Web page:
The golden rays of the setting sun kisses the silver sands of this city every evening making it the most picture perfect tourist destination in Rajasthan. Adding to this, the majestic Rajput kings of Rajasthan built wonderful wood and stone carved mansions and buildings that are till today great pieces of fine art.
Founded by Bhatti Rajput Rawal Jaisal in 1156, the city of Jaisalmer has a long history that records the courage and determination of its Rajputs rulers. In Medieval times, its prosperity was due to its location on the main trade route linking India to Egypt, Arabia, Persia, Africa and the West. Ages have gone by and the monuments of Jaisalmer have withstood the buffeting winds of the desert all through. Today it is one of the largest cities in the country and covers a total area of about 38,401 square kms. Standing courageously in the middle of the Thar Desert, as the sentinel on the western India and sharing a border with Pakistan, this city is the dream of every tourist. The best time to visit this desert city is the winter season (November to February) when the heat becomes comparatively low. The desert festival held during the last winter months of January and February is the most opportune time for the people to visit Jaisalmer.
Some of the best tourist attractions in the historic city are as follows:
This is the second oldest fort of Rajasthan after the Chittorgarh Fort. Built in 1156, by Raja Jaisal, this fort was used to protect the city of Lodurva from foreign invasions. It stands on the middle of the Thar Desert mounted atop Trikuta, the almost triangular triple-peaked hill and looks straight out of a fairy tale. Many infact take it for a mirage as it rises from the gloomy atmosphere around it with its huge 250 feet tall turrets pointing towards the sky. The 5- storied fort is surrounded by an imposing crenellated sandstone wall 30 feet high. The fort is also called ‘Sonar kila’, as it is built of yellow sandstone. The fort offers a great view at nightfall with lights highlighting its every nook and corner. You could almost feel the fort of bygone eras coming to life with its enormous paved flagstones at this time.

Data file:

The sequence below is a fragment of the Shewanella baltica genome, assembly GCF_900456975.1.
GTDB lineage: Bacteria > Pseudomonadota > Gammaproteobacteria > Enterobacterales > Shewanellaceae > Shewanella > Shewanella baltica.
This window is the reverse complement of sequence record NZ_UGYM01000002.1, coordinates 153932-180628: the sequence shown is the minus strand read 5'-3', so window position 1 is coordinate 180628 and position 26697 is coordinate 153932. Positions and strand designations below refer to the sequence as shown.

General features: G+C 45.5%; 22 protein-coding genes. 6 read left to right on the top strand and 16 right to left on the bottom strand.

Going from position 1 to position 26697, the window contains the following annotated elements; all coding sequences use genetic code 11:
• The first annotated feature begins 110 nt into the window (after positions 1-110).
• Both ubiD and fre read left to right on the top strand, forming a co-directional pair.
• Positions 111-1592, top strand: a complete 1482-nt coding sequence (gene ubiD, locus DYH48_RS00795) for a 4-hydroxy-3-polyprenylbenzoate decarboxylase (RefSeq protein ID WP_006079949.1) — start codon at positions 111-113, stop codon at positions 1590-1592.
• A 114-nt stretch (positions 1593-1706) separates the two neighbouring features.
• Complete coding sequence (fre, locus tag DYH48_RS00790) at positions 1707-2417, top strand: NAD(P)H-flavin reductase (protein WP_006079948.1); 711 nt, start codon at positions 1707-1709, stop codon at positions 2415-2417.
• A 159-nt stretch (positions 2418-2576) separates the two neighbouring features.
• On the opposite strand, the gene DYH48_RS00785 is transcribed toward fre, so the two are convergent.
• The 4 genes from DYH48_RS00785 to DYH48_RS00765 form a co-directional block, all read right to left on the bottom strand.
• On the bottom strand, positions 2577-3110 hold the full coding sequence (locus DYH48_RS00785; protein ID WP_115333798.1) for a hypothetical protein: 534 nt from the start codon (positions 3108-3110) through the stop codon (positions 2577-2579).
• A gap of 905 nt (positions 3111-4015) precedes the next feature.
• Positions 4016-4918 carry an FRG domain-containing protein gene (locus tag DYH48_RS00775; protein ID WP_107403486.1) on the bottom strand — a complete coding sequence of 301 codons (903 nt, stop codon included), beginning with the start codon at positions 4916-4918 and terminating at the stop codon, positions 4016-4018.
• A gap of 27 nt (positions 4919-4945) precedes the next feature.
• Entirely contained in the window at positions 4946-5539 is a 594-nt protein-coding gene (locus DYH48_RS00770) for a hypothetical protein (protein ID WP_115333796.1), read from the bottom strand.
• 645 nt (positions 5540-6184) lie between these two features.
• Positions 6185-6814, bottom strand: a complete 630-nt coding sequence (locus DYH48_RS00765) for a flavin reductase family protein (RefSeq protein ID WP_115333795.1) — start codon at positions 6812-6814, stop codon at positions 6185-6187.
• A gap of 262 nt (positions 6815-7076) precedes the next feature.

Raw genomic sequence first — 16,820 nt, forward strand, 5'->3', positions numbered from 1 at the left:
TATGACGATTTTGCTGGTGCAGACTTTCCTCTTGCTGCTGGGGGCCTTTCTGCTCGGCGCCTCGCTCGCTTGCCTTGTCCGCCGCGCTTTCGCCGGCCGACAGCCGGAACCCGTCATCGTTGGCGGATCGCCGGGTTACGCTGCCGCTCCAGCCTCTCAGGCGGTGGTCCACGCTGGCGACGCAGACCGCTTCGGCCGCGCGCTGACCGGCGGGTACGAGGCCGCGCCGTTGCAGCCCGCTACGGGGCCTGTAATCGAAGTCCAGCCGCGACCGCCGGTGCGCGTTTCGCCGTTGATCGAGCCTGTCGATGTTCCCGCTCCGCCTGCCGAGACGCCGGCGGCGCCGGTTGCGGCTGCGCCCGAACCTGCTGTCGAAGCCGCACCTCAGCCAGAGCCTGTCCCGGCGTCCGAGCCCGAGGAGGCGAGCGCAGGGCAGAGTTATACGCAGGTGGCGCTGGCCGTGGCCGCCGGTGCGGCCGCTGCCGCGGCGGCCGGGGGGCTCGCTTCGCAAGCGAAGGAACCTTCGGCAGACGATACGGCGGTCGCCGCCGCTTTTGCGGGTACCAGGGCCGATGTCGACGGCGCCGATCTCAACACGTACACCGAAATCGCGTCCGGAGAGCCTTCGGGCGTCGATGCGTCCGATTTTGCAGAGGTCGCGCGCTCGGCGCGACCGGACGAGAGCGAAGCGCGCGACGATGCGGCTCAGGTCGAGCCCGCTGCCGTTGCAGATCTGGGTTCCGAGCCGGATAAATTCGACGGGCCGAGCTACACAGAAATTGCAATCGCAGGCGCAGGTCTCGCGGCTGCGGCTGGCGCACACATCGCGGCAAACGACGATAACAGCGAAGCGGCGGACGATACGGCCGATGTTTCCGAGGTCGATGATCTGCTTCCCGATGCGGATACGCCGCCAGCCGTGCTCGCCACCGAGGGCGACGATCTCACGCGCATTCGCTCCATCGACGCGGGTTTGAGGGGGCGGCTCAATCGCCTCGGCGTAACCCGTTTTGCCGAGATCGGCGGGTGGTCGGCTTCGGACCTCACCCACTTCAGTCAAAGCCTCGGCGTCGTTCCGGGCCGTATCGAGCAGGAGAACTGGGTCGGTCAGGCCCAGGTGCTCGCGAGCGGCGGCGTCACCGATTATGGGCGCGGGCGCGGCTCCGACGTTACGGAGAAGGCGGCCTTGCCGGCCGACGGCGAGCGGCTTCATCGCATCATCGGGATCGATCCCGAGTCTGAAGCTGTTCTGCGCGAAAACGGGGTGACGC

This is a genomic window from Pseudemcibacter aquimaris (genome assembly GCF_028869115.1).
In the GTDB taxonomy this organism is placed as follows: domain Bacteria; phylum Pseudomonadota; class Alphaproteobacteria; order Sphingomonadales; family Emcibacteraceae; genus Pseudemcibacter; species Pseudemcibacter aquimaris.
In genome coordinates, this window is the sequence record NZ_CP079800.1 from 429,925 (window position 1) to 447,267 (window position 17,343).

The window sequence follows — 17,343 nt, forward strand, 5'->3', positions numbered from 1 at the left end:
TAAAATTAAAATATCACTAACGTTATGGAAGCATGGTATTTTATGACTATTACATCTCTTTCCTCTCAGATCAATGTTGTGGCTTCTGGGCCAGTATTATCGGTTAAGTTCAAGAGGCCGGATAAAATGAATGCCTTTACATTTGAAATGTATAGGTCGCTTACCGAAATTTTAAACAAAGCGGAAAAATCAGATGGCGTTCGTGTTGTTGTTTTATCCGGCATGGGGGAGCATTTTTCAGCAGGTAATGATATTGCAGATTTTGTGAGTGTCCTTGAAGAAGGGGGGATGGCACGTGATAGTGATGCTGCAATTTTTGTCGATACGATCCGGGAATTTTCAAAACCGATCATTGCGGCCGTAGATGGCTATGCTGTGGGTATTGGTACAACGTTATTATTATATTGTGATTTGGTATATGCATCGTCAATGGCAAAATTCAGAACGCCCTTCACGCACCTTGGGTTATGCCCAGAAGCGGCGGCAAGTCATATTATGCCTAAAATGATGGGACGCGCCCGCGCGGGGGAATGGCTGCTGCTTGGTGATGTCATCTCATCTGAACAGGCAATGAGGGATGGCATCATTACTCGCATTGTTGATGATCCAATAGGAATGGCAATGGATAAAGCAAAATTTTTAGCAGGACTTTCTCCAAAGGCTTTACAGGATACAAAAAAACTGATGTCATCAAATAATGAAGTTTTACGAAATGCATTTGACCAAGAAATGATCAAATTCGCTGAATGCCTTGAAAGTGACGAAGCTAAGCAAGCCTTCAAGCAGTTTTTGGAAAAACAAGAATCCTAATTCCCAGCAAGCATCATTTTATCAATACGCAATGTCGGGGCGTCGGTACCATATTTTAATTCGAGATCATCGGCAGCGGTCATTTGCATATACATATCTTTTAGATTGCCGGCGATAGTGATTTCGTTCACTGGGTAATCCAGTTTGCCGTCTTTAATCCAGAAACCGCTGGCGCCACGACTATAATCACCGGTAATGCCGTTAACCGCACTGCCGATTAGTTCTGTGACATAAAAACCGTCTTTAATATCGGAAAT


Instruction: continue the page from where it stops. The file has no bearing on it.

The fort has as many as 99 bastions, 92 of which were built between 1633 and 1647 to be used as gun platforms. The view of the 99 bastions of the yellow sandstone fort, the desert citadel of Raja Jaisal, with screen windows, delicate pavilions and beautiful balconies is indeed a spectacular sight to behold. Needless to say the Jaisalmer fort is one of the marvels of Rajasthani architecture, particularly of the stone-carver’s art.
Inside the fort, you may also visit the palaces of the Maharawals which lie in front of the Chauhata Square. They are Sarvottam Vilas, Akhai Vilas, Gaj Mahal, Rang Mahal and Moti Mahal. These Mahals boast of exquisite beauty and are a reminder of the great Rajputana architecture. The most famous of all the palaces, the Rang Mahal also has mural paintings to attract tourists. Leading up to them is a flight of marble steps topped by the Maharawal’s marble throne.
Nearby, lies the five-storied Tazia (metal) Tower, with ornate architecture and Bengali-style roofs constructed by Muslim craftsmen. The temples inside the fort are Jain temples and are dedicated to Rishabhdevji, Sambhavanathji and Ashthapadi dating from the 12th to the 15th centuries.
A statue of Lord Mahavir dominates in each of these temples.
The outer defenses of the citadel are fortified by another high wall with a pathway running parallel to the first rampart. There are also four entrances to the fort known as Aksya Pole, Ganesha Pole, Suraj Pole and Hawa Pole (constructed during 17th century) with the first one being the most important.